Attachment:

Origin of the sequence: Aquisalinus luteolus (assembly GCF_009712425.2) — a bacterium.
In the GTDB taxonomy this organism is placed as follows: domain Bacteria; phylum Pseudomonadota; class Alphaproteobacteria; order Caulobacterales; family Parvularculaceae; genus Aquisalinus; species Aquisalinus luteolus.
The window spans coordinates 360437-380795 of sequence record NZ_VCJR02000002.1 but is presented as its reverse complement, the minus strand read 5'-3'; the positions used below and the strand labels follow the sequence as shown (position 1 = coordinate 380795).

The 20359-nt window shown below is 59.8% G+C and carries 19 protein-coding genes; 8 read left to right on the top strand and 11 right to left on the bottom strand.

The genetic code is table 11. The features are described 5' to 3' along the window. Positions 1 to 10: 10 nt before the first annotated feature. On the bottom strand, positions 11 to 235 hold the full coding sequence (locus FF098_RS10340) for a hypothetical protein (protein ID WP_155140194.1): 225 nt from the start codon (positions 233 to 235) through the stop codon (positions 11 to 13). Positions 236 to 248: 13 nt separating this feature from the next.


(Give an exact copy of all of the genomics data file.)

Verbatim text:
Origin of the sequence: Aquisalinus luteolus (assembly GCF_009712425.2) — a bacterium.
In the GTDB taxonomy this organism is placed as follows: domain Bacteria; phylum Pseudomonadota; class Alphaproteobacteria; order Caulobacterales; family Parvularculaceae; genus Aquisalinus; species Aquisalinus luteolus.
The window spans coordinates 360437-380795 of sequence record NZ_VCJR02000002.1 but is presented as its reverse complement, the minus strand read 5'-3'; the positions used below and the strand labels follow the sequence as shown (position 1 = coordinate 380795).

The 20359-nt window shown below is 59.8% G+C and carries 19 protein-coding genes; 8 read left to right on the top strand and 11 right to left on the bottom strand.

The genetic code is table 11. The features are described 5' to 3' along the window. Positions 1 to 10: 10 nt before the first annotated feature. On the bottom strand, positions 11 to 235 hold the full coding sequence (locus FF098_RS10340) for a hypothetical protein (protein ID WP_155140194.1): 225 nt from the start codon (positions 233 to 235) through the stop codon (positions 11 to 13). Positions 236 to 248: 13 nt separating this feature from the next.